Is it Finn or Finnish?

Funnily enough, I can translate some of a debate that we had on the Spanish Big in Finland website about the words “finés” and “finlandés”, since they are often used as synonyms despite not quite being the same.

One of them – finés – was for the language, and the other one – finlandés – was for the people who live in Finland.

Finn or Finnish?

In English, the debate, or rather the doubts around the words’ use, is a bit different. In English we have the words “Finn” and “Finnish”, which are not synonyms. The main difference between them is that the word Finn is a noun, while Finnish is an adjective.

Is this Finn or Finnish?
This is the Finnish language. Source.

When you talk about the people of Finland, you can say that they are Finns or that they are Finnish people. “Finnish”, without a noun next to it, doesn’t refer to the people. Here we can also attach any other noun that links to Finland like “Finnish language”, “Finnish design”, etc.

The Finns

“The Finns”, as such, refers to natives of Finland or the population of Finland. What they call themselves, in Finnish language, is suomalaiset (in singular suomalainen).

The Finnish flag.

Earlier we also said that “Finnish” is an adjective, for example in the case of the language. But since in Finland there are two official languages, we can distinguish between Finnish-speaking Finns and Swedish-speaking Finns. Another language that is not official is the Sámi language. The Sami people born in Finland – some of them are also from Norway and from Sweden – are also Finns. They are sometimes depicted as the original Finns, since they are the native population of the country (they look more like people from Mongolia than what we have in mind about the Finnish people).

An interesting issue? I think so.

And, last but not least, this is a Finn too. In fact, it is all of Finn.

Finn the human
Finn, from the great tv series Adventure Time. Source.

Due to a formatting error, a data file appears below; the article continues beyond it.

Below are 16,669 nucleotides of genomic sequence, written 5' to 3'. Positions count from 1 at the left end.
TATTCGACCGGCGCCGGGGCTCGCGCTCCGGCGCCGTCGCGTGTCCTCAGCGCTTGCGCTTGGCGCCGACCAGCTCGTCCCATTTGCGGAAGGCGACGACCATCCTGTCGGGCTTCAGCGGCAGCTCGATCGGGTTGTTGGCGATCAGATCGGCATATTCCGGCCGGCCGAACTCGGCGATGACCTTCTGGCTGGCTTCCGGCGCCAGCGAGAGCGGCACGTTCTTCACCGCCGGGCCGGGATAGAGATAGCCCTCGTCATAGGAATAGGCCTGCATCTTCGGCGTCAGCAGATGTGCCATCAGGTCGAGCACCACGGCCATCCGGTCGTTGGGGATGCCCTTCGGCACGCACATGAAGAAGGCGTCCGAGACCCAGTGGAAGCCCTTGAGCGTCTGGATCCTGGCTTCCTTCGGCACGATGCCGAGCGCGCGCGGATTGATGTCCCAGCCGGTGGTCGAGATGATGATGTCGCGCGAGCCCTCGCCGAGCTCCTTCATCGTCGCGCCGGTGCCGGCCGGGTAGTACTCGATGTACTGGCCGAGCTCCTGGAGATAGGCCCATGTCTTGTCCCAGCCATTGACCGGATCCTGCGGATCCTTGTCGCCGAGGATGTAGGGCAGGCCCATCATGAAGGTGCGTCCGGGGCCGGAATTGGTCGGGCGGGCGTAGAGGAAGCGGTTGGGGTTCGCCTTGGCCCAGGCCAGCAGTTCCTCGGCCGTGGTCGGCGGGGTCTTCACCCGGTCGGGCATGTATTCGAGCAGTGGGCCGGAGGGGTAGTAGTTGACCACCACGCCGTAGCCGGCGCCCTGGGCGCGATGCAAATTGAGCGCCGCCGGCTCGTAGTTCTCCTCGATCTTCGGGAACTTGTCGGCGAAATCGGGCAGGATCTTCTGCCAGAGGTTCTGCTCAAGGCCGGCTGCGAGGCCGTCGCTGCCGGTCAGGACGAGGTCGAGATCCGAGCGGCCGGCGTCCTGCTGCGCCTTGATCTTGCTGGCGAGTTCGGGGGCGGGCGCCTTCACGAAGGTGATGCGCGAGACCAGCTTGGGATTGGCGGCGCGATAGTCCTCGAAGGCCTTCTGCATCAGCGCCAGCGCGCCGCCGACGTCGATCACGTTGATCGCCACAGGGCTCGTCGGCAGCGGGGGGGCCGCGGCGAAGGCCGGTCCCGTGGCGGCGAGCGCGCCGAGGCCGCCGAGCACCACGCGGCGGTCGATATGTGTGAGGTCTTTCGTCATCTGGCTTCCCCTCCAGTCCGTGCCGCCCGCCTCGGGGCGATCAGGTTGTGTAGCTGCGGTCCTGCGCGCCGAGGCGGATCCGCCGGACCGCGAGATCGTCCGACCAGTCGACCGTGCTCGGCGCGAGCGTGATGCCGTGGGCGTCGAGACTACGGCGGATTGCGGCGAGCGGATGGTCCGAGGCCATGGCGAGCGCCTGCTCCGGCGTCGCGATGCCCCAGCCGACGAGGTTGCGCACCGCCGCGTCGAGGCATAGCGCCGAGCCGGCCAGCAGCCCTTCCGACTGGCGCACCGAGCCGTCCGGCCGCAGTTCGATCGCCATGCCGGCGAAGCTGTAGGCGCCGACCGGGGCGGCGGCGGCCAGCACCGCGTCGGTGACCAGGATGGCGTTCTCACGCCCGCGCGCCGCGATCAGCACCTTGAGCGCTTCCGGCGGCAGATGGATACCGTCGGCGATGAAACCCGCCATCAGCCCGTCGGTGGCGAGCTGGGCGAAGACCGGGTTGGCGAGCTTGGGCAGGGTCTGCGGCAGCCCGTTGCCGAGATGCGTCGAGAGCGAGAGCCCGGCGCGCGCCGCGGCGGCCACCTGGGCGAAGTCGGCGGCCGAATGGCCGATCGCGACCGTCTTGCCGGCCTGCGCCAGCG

12 ideas for Finnish Christmas presents

Presents, presents. If you haven’t sent your letter to Santa Claus, and if you like Finland as much as we do, these 12 ideas for typically Finnish Christmas presents can be a good starting point.

All-Typical Finnish Christmas presents

1.- Fiskars orange Scissors

The Fiskars scissors are a Finnish icon of design, and something that pretty much every Finn has at home. They are so well made that they last for years, and can be sharpened and re-sharpened. In fact, they are so solid that the only difference between the new ones and the old ones is the faded orange tone, as in the following photo. They cost around €17.

Finnish Christmas Presents: Fiskars scissors

2.- A Moomin Cup or something Arabia

The Arabia brand is a classic in Finland. They make many types of ceramic objects and utensils. The most common gift from Arabia is a Moomin mug, with a price per unit of about €20. There are so many different models with great illustrations that I cannot name my second favorite, but I can definitely say that the one I own is my favorite – this one.

My Moomin Arabia mug

3.- Lakka liquor or a bottle of Koskenkorva

If you want to give away something this christmas with flavor and character, go for some of the best Finnish liquors. The Lakka – cloudberry in Finnish – liquor is a typical drink from Lapland, while the Koskenkorva (a type of bränvinn, similar to Vodka) is a classic from all over the country. They have a price tag between €10 and €15.

Lakka liquor
Source (CC: by)

4.- Marimekko

The products of the textiles and design house Marimekko are easy to spot for their bright colors and bold shapes. Every Finnish person has at least one (the average item count is probably quite high), and I have a Marimekko t-shirt that I wear with pride (€60). Even so, you can still find something small from this brand for a few Euros.

Marimekko t-shirt

5.- iittala

If the brands above specialize in textiles, ceramic and objects, iittala is specialized in glass design. The famous architect and designer Alvar Aalto and his wife Aino Aalto made designs for this brand, and they are always a great gift. For instance, this one on the picture: the Aalto vase.

An Aalto Vase, from iittala

6.- Salmiakki

Salmiakki is the strangest flavor in Finland. You either hate it or you love it, there is nothing in between. Salmiakki is a little gift, easy to transport in your luggage if you have been on a visit to Finland, but full of flavor. This black liquorice, extremely Finnish, will definitely test your Finnishness.

A bit of Salmiakki

7.- Something Fazer